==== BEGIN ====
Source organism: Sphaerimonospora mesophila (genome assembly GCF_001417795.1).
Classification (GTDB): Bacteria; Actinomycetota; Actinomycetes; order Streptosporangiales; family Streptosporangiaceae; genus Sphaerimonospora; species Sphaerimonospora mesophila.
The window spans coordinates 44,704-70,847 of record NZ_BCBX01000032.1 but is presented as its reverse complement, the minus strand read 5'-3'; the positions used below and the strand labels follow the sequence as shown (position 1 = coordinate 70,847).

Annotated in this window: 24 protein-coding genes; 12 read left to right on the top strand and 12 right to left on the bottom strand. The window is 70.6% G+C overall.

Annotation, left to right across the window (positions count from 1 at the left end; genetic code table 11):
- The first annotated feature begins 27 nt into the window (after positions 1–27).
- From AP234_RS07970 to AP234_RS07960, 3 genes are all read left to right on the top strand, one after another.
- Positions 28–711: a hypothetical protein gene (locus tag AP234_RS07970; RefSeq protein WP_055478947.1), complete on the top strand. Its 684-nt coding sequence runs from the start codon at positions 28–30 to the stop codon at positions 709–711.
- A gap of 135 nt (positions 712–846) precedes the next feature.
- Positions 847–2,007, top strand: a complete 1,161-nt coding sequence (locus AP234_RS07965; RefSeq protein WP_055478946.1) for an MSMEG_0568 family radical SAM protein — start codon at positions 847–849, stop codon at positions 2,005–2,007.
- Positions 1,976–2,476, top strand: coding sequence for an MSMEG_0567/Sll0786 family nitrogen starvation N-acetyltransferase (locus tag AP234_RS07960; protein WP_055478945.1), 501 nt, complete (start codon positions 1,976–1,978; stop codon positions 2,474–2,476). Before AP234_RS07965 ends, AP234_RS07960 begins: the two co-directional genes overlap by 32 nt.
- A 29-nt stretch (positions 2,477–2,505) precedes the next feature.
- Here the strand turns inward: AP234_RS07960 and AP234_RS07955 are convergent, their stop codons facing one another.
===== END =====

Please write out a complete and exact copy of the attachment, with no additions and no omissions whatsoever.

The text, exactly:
Source organism: Sphaerimonospora mesophila (genome assembly GCF_001417795.1).
Classification (GTDB): Bacteria; Actinomycetota; Actinomycetes; order Streptosporangiales; family Streptosporangiaceae; genus Sphaerimonospora; species Sphaerimonospora mesophila.
The window spans coordinates 44,704-70,847 of record NZ_BCBX01000032.1 but is presented as its reverse complement, the minus strand read 5'-3'; the positions used below and the strand labels follow the sequence as shown (position 1 = coordinate 70,847).

Annotated in this window: 24 protein-coding genes; 12 read left to right on the top strand and 12 right to left on the bottom strand. The window is 70.6% G+C overall.

Annotation, left to right across the window (positions count from 1 at the left end; genetic code table 11):
- The first annotated feature begins 27 nt into the window (after positions 1–27).
- From AP234_RS07970 to AP234_RS07960, 3 genes are all read left to right on the top strand, one after another.
- Positions 28–711: a hypothetical protein gene (locus tag AP234_RS07970; RefSeq protein WP_055478947.1), complete on the top strand. Its 684-nt coding sequence runs from the start codon at positions 28–30 to the stop codon at positions 709–711.
- A gap of 135 nt (positions 712–846) precedes the next feature.
- Positions 847–2,007, top strand: a complete 1,161-nt coding sequence (locus AP234_RS07965; RefSeq protein WP_055478946.1) for an MSMEG_0568 family radical SAM protein — start codon at positions 847–849, stop codon at positions 2,005–2,007.
- Positions 1,976–2,476, top strand: coding sequence for an MSMEG_0567/Sll0786 family nitrogen starvation N-acetyltransferase (locus tag AP234_RS07960; protein WP_055478945.1), 501 nt, complete (start codon positions 1,976–1,978; stop codon positions 2,474–2,476). Before AP234_RS07965 ends, AP234_RS07960 begins: the two co-directional genes overlap by 32 nt.
- A 29-nt stretch (positions 2,477–2,505) precedes the next feature.
- Here the strand turns inward: AP234_RS07960 and AP234_RS07955 are convergent, their stop codons facing one another.